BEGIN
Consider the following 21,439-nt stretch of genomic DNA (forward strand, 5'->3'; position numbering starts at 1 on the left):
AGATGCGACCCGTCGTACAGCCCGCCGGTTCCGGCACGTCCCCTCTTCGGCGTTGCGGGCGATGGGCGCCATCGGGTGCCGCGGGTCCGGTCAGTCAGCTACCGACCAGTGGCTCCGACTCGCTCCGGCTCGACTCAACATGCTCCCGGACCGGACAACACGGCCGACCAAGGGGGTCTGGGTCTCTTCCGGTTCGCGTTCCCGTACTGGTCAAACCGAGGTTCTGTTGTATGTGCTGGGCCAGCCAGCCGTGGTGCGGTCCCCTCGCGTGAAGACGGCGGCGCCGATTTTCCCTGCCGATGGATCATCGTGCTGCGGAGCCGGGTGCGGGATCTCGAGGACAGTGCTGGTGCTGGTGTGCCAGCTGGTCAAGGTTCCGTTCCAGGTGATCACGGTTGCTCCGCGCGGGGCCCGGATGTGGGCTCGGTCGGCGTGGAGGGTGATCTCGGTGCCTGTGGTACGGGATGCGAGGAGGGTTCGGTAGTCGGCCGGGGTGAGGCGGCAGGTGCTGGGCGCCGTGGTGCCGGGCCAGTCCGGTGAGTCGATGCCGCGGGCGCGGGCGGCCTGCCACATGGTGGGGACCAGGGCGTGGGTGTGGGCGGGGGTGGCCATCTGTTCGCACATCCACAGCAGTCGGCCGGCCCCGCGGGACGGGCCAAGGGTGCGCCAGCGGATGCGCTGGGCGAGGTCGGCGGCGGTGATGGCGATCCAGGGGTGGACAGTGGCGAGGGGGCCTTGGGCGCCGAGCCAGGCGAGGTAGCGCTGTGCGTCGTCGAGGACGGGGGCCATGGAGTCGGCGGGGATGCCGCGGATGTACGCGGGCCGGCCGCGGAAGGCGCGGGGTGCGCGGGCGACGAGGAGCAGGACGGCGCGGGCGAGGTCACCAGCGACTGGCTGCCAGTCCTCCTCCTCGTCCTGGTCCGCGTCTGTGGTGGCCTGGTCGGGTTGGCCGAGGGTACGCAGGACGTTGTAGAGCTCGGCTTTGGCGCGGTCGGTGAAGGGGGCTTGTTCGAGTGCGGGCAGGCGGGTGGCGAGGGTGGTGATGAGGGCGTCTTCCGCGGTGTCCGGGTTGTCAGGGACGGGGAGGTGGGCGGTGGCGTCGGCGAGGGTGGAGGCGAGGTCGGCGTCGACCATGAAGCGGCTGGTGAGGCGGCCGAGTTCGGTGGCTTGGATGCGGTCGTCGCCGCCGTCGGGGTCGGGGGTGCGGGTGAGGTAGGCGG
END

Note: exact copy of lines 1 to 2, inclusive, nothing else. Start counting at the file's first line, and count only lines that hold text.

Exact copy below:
Consider the following 21,439-nt stretch of genomic DNA (forward strand, 5'->3'; position numbering starts at 1 on the left):
AGATGCGACCCGTCGTACAGCCCGCCGGTTCCGGCACGTCCCCTCTTCGGCGTTGCGGGCGATGGGCGCCATCGGGTGCCGCGGGTCCGGTCAGTCAGCTACCGACCAGTGGCTCCGACTCGCTCCGGCTCGACTCAACATGCTCCCGGACCGGACAACACGGCCGACCAAGGGGGTCTGGGTCTCTTCCGGTTCGCGTTCCCGTACTGGTCAAACCGAGGTTCTGTTGTATGTGCTGGGCCAGCCAGCCGTGGTGCGGTCCCCTCGCGTGAAGACGGCGGCGCCGATTTTCCCTGCCGATGGATCATCGTGCTGCGGAGCCGGGTGCGGGATCTCGAGGACAGTGCTGGTGCTGGTGTGCCAGCTGGTCAAGGTTCCGTTCCAGGTGATCACGGTTGCTCCGCGCGGGGCCCGGATGTGGGCTCGGTCGGCGTGGAGGGTGATCTCGGTGCCTGTGGTACGGGATGCGAGGAGGGTTCGGTAGTCGGCCGGGGTGAGGCGGCAGGTGCTGGGCGCCGTGGTGCCGGGCCAGTCCGGTGAGTCGATGCCGCGGGCGCGGGCGGCCTGCCACATGGTGGGGACCAGGGCGTGGGTGTGGGCGGGGGTGGCCATCTGTTCGCACATCCACAGCAGTCGGCCGGCCCCGCGGGACGGGCCAAGGGTGCGCCAGCGGATGCGCTGGGCGAGGTCGGCGGCGGTGATGGCGATCCAGGGGTGGACAGTGGCGAGGGGGCCTTGGGCGCCGAGCCAGGCGAGGTAGCGCTGTGCGTCGTCGAGGACGGGGGCCATGGAGTCGGCGGGGATGCCGCGGATGTACGCGGGCCGGCCGCGGAAGGCGCGGGGTGCGCGGGCGACGAGGAGCAGGACGGCGCGGGCGAGGTCACCAGCGACTGGCTGCCAGTCCTCCTCCTCGTCCTGGTCCGCGTCTGTGGTGGCCTGGTCGGGTTGGCCGAGGGTACGCAGGACGTTGTAGAGCTCGGCTTTGGCGCGGTCGGTGAAGGGGGCTTGTTCGAGTGCGGGCAGGCGGGTGGCGAGGGTGGTGATGAGGGCGTCTTCCGCGGTGTCCGGGTTGTCAGGGACGGGGAGGTGGGCGGTGGCGTCGGCGAGGGTGGAGGCGAGGTCGGCGTCGACCATGAAGCGGCTGGTGAGGCGGCCGAGTTCGGTGGCTTGGATGCGGTCGTCGCCGCCGTCGGGGTCGGGGGTGCGGGTGAGGTAGGCGG